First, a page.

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SHARP@RSA 2020

updated: 
Monday, June 24, 2019 - 12:36pm
Society for the History of Authorship, Reading, and Publishing
deadline for submissions: 
Wednesday, July 31, 2019

Call for Papers: SHARP @ RSA 2020

The Society for the History of Authorship, Reading & Publishing (SHARP) will sponsor up to four panels at the Renaissance Society of America’s annual meeting in Philadelphia, PA on 2-4 April, 2020. SHARP @ RSA brings together scholars working on any aspect of the creation, dissemination, and reception of manuscript and print and their digital remediation. We plan to sponsor at least two panels under the banner “New Voices in Book History,” so we welcome applications from participants new to RSA or SHARP, especially early career researchers.

Afterlives: Reinvention, Reception, and Reproduction

updated: 
Wednesday, June 19, 2019 - 9:53am
Center for Medieval and Renaissance Studies at CSU Long Beach and Forest Lawn Museum
deadline for submissions: 
Monday, July 15, 2019

REMINDER: Deadline Approaching July 15, 2019

Afterlives: Reinvention, Reception, and Reproduction

November 9, 2019

Forest Lawn Museum, 1712 S. Glendale Ave, Glendale, CA 91205

Call for Papers

Reading Surfaces in Early Modern England

updated: 
Friday, June 14, 2019 - 1:21pm
Alex MacConochie, Megan Bowman/ Northeast Modern Language Association
deadline for submissions: 
Monday, September 30, 2019

“The surface is where most of the action is.”

--James Gibson, The Ecological Approach to Visual Perception

 

NeMLA: French Religious Spaces, Rhetoric, and Identity: 1534-1790

updated: 
Wednesday, June 12, 2019 - 1:39pm
Janée Allsman, University of Colorado Boulder
deadline for submissions: 
Monday, September 30, 2019

NeMLA 51st Annual Convention, March 5-8, 2020

Boston, Massachusetts
Marriott Copley Place

http://www.buffalo.edu/nemla/convention.html

 

French Religious Spaces, Rhetoric, and Identity: 1534-1790

 

How did religious spaces and their regulation in France between 1534 and 1790 shape religious rhetoric and identities? How did the legacies or privation of these spaces inform or define the identities of French missionaries in the colonies, or of French-speaking religious communities in exile? What was the relationship between private and public spaces and religious identities?

Suggested topics may include:

Teaching and Engaging Shakespeare in the Classroom (NeMLA 2020, roundtable)

updated: 
Wednesday, June 12, 2019 - 1:01pm
John F. Maune / NeMLA
deadline for submissions:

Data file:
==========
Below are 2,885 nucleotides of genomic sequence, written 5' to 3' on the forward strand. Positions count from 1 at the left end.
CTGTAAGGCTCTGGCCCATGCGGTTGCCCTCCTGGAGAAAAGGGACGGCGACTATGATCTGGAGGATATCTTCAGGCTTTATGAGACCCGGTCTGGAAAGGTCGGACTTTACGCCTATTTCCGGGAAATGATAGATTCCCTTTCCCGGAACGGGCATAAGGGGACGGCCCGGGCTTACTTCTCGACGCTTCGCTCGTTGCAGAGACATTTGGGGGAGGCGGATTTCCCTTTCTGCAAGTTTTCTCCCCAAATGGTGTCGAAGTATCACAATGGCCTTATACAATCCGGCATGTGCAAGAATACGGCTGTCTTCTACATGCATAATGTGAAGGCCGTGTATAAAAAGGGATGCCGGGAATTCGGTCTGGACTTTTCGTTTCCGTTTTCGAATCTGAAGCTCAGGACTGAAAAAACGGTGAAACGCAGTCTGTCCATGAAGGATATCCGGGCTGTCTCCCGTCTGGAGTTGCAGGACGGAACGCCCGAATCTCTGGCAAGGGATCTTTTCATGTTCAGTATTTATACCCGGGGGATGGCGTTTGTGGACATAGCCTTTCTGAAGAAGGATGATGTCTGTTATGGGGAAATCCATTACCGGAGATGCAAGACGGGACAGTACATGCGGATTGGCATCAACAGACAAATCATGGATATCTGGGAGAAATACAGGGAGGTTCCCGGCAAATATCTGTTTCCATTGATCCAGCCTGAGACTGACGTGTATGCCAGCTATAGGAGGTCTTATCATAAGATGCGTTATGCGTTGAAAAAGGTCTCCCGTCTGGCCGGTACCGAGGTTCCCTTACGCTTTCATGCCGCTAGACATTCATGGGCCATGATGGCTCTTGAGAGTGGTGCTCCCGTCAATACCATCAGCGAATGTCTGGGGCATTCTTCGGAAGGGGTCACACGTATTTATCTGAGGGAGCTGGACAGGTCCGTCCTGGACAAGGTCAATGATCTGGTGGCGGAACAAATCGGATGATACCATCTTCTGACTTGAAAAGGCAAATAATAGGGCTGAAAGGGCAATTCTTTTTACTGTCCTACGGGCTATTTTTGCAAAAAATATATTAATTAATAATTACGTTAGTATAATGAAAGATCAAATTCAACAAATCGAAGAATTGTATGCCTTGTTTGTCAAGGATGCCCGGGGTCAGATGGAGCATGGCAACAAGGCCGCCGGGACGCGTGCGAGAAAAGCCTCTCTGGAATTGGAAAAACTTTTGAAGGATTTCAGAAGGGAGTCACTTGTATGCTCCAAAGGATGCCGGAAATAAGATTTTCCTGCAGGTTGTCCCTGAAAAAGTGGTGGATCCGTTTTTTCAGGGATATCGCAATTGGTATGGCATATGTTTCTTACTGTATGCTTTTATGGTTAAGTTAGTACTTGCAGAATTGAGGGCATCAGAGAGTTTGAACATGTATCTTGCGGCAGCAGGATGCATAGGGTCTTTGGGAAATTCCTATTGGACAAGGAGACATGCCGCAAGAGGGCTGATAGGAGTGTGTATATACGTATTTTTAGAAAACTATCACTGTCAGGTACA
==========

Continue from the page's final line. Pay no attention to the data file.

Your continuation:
Monday, September 30, 2019

More than 400 years after his death Shakespeare is still taught in western universities and throughout the world. The number of published books related to his works as well as similarly devoted scholarly conferences seem to increase yearly. This means that what and how to approach teaching Shakespeare is not stagnant as might be imagined, but rather is expanding. The number of plays attributed to Shakespeare have seen some fluctuations, but the theory and scholarly research applied to pinch and prod his works continue to produce new stimulating insights. This gives the teacher more options on what to include in their lessons and by necessity, what to exclude. It is no easy choice deciding what to focus on in the classroom.

Poison on the Early Modern English Stage

updated: 
Friday, June 7, 2019 - 10:07am
Lisa Hopkins / Sheffield Hallam University
deadline for submissions: 
Friday, August 30, 2019

Poison on the Early Modern English Stage: Plants, Paints and Perfumes

 

Contributions invited for an edited collection of new essays on poison in early modern English drama.  Possible topics might include (but are not limited to): whether the use of poison is gendered; what kinds of ingredients are used in the preparation of poisons and/or the means by which they are administered; how the ingestion of poison is acted, and the dramatic affordances of poison more generally; poison and emotion; and whether poison is ever a metaphor, and if so for what.

 

Please send abstracts of c. 250 words, together with a short bio and full contact details, to

Medieval & Renaissance Area at MAPACA

updated: 
Wednesday, June 5, 2019 - 10:18am
Scott Manning / Mid-Atlantic Popular and American Culture Association
deadline for submissions: 
Sunday, June 30, 2019

The wealth of material found in the Middle Ages and Renaissance continues to attract modern audiences with new creative works that make use of medieval and/or early modern themes, characters, or plots.

Call for papers

The Medieval and Renaissance Area seeks presentation, panel, or workshop proposals concerning the representations of these two eras as well as the use of their artistic productions in popular culture.

Topics for this area include but are not limited to:

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